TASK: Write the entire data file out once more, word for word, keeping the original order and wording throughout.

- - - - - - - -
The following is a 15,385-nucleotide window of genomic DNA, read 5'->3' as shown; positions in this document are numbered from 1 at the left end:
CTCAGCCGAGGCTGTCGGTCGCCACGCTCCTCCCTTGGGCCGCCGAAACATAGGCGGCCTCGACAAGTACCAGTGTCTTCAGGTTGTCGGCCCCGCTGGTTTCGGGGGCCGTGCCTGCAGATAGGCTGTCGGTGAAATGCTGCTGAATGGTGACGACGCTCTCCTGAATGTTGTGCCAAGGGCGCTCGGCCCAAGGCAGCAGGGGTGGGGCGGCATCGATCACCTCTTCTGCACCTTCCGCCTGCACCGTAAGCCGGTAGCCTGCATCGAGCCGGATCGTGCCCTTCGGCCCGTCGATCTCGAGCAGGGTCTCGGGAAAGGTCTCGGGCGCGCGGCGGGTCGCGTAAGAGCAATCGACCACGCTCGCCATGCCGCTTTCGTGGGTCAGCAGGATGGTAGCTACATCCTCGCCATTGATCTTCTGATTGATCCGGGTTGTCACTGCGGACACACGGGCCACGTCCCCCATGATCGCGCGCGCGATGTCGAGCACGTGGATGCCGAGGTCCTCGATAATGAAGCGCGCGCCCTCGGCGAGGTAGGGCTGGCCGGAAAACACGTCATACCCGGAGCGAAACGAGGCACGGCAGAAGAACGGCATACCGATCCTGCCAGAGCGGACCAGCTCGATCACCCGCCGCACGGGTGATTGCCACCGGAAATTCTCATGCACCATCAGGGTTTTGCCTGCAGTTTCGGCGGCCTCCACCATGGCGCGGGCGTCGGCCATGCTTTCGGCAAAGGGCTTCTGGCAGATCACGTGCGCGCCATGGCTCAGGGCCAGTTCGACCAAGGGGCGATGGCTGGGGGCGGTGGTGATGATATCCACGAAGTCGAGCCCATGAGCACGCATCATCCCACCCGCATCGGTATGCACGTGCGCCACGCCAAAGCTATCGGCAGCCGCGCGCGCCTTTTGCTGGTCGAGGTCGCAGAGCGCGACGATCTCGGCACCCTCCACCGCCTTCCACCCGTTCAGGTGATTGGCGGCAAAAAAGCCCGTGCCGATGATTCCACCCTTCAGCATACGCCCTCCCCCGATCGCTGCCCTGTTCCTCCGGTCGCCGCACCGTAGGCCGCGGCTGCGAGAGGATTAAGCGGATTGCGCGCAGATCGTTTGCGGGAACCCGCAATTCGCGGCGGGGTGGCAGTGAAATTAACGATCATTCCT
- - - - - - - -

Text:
The following is a 15,385-nucleotide window of genomic DNA, read 5'->3' as shown; positions in this document are numbered from 1 at the left end:
CTCAGCCGAGGCTGTCGGTCGCCACGCTCCTCCCTTGGGCCGCCGAAACATAGGCGGCCTCGACAAGTACCAGTGTCTTCAGGTTGTCGGCCCCGCTGGTTTCGGGGGCCGTGCCTGCAGATAGGCTGTCGGTGAAATGCTGCTGAATGGTGACGACGCTCTCCTGAATGTTGTGCCAAGGGCGCTCGGCCCAAGGCAGCAGGGGTGGGGCGGCATCGATCACCTCTTCTGCACCTTCCGCCTGCACCGTAAGCCGGTAGCCTGCATCGAGCCGGATCGTGCCCTTCGGCCCGTCGATCTCGAGCAGGGTCTCGGGAAAGGTCTCGGGCGCGCGGCGGGTCGCGTAAGAGCAATCGACCACGCTCGCCATGCCGCTTTCGTGGGTCAGCAGGATGGTAGCTACATCCTCGCCATTGATCTTCTGATTGATCCGGGTTGTCACTGCGGACACACGGGCCACGTCCCCCATGATCGCGCGCGCGATGTCGAGCACGTGGATGCCGAGGTCCTCGATAATGAAGCGCGCGCCCTCGGCGAGGTAGGGCTGGCCGGAAAACACGTCATACCCGGAGCGAAACGAGGCACGGCAGAAGAACGGCATACCGATCCTGCCAGAGCGGACCAGCTCGATCACCCGCCGCACGGGTGATTGCCACCGGAAATTCTCATGCACCATCAGGGTTTTGCCTGCAGTTTCGGCGGCCTCCACCATGGCGCGGGCGTCGGCCATGCTTTCGGCAAAGGGCTTCTGGCAGATCACGTGCGCGCCATGGCTCAGGGCCAGTTCGACCAAGGGGCGATGGCTGGGGGCGGTGGTGATGATATCCACGAAGTCGAGCCCATGAGCACGCATCATCCCACCCGCATCGGTATGCACGTGCGCCACGCCAAAGCTATCGGCAGCCGCGCGCGCCTTTTGCTGGTCGAGGTCGCAGAGCGCGACGATCTCGGCACCCTCCACCGCCTTCCACCCGTTCAGGTGATTGGCGGCAAAAAAGCCCGTGCCGATGATTCCACCCTTCAGCATACGCCCTCCCCCGATCGCTGCCCTGTTCCTCCGGTCGCCGCACCGTAGGCCGCGGCTGCGAGAGGATTAAGCGGATTGCGCGCAGATCGTTTGCGGGAACCCGCAATTCGCGGCGGGGTGGCAGTGAAATTAACGATCATTCCT